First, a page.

To answer your question, there’s not a magic recipe to wake up one day and feel fully comfortable with your sexuality. It’s a gradual process, with many small steps and some setbacks, but it is something that can be achieved. Wanting things to change is a good place to start. If having a serious official romantic relationship with another woman is too much pressure at the moment, maybe you can start with something smaller : meeting and talking to lesbian, bisexual and queer woman for instance. Without necessarily the expectation of something more happening, seeing people going through and having been through similar struggles can be a great relief. Another good first step is to consume media featuring diverse people and experiences. The new Fear Street movies have a lesbian protagonist, and without spoilers, her and her girlfriend have a happy ending. Even just witnessing fictional characters prosper and make a life for themselves can be powerful. Another step is to think seriously about any stereotypes or negative ideas you might still be having about women who love women. Even very open-minded people aren’t perfect paragons of inclusivity. It’s hard to be at least a little bit influenced by the society in which we live, and lesbophobia is still a very active issue nowadays. Learning about the struggles, history and culture and the LGBTQ+ community is also a pretty good way to realise you’re not alone and that tons of folks have been loving the same gender across time and culture. Getting informed, finding credible factual information can help with that, listening to people’s voice and lived experiences as well. I warmly recommand the “Am I a Lesbian Masterdoc” for this purpose, it’s a great read.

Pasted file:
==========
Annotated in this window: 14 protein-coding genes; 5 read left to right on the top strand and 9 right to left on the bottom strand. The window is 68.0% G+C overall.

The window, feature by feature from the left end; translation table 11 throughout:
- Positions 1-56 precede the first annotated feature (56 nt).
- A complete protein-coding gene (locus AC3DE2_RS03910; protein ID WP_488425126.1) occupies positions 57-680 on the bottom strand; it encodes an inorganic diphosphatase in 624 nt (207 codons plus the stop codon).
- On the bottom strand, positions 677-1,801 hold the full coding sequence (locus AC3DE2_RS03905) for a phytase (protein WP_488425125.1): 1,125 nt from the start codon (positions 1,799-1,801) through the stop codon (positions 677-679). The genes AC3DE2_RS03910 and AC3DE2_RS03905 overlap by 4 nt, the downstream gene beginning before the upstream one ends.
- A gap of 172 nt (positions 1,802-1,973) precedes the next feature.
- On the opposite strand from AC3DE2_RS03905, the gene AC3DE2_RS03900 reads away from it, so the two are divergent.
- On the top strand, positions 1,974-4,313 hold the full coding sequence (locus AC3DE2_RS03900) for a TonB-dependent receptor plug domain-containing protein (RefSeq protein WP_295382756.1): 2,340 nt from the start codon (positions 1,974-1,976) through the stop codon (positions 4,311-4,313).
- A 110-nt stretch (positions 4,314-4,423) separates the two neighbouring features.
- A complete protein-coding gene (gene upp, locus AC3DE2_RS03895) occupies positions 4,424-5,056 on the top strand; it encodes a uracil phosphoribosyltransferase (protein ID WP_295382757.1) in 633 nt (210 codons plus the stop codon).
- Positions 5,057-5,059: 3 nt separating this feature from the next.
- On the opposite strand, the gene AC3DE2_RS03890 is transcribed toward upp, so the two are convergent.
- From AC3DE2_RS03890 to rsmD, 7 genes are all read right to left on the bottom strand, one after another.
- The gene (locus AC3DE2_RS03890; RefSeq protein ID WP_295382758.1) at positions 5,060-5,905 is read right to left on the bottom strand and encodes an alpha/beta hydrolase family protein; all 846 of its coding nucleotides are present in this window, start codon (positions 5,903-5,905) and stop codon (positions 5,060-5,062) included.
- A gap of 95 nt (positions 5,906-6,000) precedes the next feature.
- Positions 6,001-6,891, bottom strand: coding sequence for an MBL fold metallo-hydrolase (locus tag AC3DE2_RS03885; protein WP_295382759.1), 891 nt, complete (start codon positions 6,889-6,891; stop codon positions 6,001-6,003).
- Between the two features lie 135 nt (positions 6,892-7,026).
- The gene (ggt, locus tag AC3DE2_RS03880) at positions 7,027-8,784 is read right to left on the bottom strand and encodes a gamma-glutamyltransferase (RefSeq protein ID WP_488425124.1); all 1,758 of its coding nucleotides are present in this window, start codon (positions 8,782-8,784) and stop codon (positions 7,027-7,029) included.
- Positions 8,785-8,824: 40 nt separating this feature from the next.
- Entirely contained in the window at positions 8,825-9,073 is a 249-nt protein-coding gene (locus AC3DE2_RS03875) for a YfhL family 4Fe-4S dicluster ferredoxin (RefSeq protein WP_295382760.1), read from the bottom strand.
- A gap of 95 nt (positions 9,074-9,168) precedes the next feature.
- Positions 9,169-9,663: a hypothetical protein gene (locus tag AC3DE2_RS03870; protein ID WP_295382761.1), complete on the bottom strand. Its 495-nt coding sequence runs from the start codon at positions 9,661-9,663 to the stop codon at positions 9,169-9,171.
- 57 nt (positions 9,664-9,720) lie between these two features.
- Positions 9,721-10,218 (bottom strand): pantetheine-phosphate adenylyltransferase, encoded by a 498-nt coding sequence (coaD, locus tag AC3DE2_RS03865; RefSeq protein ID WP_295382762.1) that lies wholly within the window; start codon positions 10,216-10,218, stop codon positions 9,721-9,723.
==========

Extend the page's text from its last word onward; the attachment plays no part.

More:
It’s a few places to start I can think of, there are more of course, but I really believe a willingness to learn and grow is already a great beginning.


The question of coming out also seems to be worrying you a lot. It’s true that you can’t always plan for people’s reactions, and that sometimes talking about your sexual orientation can be a difficult experience. But don’t you think that possible risk is worth your own happiness with a person you love? You also don’t have to do a full formal coming out to everyone you know. Sometimes you can just show up with your partner without explaining yourself. The people who will judge you most likely wouldn’t care for one either way. If you don’t feel like you have the time, energy or desire to mention to someone that you like women that’s okay, it doesn’t have to be an obligation. Also, I think you’d be surprised how open-minded and cool children can be, sometimes a lot more than some adults.


I’d really like for you to try to cultivate a feeling of hope, that things can and likely will be okay in the end, even with all the hardships and mistakes along the road.


Hopefully my answer can be of some solace for now. Our team is here if at any point you need to vent, talk about your feelings or find some answers. 


Wishing you all the best under the hot summer sun,


Maxime, peer support agent for AlterHeros

Iel/they/them, accords neutres